NASA plans to slash budget on missions to Mars
U.S. scientists have expressed resentment over President Barak Obama’s administration’s plan to slash funding for planetary science at NASA by 20 percent and eliminate a major partnership with Europe on a Mars exploration program, according to the Washington Post Thursday.
The White House proposed a budget cut of $1.5 billion this year and $1.2 billion in 2013 with further declines continuing through 2017. If the proposal gets approved by Congress, NASA will withdraw from the Mars expedition project with the European Space Agency (ESA).
According to a deal NASA and ESA signed in 2009, NASA would contribute $1.4 billion and ESA would supply $1.2 billion to the project which aims to send an orbiter to Mars in 2016 followed by a pair of rovers in 2018. However, if the budget reduction gets confirmed, NASA/ESA Mars collaboration will disappear.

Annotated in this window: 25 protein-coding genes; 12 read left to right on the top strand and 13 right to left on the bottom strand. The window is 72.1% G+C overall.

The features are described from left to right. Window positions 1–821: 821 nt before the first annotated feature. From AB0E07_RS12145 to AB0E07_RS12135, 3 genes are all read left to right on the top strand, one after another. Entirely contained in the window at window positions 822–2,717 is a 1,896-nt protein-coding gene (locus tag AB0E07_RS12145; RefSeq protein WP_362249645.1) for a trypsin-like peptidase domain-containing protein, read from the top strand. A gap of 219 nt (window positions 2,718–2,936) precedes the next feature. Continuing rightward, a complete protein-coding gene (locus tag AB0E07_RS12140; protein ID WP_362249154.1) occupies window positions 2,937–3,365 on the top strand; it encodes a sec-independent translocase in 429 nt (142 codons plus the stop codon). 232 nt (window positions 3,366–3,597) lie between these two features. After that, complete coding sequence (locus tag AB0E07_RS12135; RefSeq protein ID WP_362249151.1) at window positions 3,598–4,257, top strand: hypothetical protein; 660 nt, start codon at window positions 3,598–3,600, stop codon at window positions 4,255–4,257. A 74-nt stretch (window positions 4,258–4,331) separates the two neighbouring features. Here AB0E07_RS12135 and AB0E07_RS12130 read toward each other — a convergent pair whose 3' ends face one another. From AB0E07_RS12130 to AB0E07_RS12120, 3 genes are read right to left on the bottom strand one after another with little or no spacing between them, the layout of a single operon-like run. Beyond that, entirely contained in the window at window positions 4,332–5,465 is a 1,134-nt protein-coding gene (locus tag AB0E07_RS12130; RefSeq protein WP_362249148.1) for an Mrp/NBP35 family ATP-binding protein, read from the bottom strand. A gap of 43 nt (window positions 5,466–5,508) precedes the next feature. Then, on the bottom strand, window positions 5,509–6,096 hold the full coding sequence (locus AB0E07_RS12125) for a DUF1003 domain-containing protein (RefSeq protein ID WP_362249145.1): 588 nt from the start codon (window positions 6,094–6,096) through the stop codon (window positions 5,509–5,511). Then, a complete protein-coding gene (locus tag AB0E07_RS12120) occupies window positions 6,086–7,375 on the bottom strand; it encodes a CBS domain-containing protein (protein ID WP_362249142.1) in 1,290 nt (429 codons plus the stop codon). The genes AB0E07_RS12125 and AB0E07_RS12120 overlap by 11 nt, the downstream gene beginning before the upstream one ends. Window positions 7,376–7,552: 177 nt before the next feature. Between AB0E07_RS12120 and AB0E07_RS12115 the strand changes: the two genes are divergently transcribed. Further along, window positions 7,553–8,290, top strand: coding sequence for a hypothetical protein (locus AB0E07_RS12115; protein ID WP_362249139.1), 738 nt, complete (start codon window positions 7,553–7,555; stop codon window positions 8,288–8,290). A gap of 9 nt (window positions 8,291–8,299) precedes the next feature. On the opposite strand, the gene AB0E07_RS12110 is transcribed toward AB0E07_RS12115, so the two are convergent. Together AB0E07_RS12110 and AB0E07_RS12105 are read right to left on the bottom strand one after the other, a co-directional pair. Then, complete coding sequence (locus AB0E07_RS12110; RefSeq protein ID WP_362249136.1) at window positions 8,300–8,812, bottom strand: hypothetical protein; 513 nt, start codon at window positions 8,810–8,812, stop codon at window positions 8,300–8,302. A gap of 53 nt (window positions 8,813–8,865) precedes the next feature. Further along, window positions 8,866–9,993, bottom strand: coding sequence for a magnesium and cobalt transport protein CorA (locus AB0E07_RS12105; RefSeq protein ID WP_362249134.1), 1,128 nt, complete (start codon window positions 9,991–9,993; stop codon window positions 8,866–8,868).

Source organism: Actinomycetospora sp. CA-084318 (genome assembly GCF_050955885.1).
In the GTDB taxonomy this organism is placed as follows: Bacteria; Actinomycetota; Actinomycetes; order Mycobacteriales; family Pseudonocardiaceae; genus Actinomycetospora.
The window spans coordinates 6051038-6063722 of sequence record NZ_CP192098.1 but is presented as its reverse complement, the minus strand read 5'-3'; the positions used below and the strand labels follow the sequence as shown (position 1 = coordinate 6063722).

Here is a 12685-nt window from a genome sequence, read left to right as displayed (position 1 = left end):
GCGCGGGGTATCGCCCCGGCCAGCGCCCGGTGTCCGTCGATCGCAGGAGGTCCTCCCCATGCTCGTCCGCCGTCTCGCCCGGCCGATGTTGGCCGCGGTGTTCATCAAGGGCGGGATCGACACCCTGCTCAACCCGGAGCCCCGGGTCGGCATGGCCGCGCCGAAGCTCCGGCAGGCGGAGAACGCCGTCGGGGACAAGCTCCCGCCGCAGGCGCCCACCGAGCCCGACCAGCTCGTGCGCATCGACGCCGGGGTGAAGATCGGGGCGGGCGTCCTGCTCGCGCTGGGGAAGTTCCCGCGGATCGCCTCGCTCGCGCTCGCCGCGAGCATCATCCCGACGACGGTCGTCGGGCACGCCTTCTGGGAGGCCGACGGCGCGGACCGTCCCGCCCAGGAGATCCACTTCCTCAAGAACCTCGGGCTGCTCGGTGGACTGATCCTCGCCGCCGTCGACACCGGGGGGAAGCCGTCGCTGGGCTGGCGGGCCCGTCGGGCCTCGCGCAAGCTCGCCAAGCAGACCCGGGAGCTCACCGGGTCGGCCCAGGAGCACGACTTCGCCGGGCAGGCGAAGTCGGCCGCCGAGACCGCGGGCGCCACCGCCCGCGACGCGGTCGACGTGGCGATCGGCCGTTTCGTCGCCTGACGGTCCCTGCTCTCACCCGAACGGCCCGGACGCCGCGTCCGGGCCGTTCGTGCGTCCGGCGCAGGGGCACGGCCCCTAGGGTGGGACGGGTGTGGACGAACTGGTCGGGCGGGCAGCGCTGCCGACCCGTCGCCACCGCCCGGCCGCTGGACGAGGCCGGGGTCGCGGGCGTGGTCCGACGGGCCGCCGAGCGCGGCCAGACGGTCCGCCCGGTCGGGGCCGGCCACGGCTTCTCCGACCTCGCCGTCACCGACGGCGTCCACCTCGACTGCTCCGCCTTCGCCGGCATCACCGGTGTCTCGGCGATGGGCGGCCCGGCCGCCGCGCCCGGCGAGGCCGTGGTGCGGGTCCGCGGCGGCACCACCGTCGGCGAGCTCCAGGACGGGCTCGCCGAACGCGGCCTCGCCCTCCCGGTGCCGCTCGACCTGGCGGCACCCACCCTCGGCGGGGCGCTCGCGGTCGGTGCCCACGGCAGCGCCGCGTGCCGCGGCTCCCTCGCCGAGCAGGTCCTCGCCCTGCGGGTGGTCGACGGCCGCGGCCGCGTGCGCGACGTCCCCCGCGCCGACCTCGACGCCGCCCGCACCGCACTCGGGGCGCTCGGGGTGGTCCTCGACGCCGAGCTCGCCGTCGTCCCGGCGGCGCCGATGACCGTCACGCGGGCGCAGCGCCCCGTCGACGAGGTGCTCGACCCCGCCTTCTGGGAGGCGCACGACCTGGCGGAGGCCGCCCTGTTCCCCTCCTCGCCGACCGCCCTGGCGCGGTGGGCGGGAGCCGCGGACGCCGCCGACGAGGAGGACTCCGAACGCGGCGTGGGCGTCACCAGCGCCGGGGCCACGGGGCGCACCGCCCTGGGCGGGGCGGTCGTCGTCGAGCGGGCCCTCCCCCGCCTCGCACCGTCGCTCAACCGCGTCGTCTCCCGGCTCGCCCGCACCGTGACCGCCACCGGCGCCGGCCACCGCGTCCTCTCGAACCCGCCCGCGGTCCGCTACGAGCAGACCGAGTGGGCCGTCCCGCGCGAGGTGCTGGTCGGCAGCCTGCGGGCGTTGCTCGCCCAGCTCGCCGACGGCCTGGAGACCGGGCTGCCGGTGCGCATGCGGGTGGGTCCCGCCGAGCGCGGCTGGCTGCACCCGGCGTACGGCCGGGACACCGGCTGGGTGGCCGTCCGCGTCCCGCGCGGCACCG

“In response to the federal government’s decision to reduce spending on the project, NASA is reassessing the current Mars exploration initiatives,” said spokesman David Weaver in an interview with the Washington Post.
Whether the proposal will be approved by Congress or not is unknown, but there is rising opposition from U.S. scientists. “The direct result of the budget reduction will only break with ESA. This would be a scientific tragedy and a national shock,” Scott Hubbard, director of NASA’s first Mars program, said.
"To me, it's totally irrational and unjustified," said Edward Weiler, who until September was NASA's associate administrator for science. "We are the only country on this planet that has the demonstrated ability to land on another planet, namely Mars. It is a national prestige issue."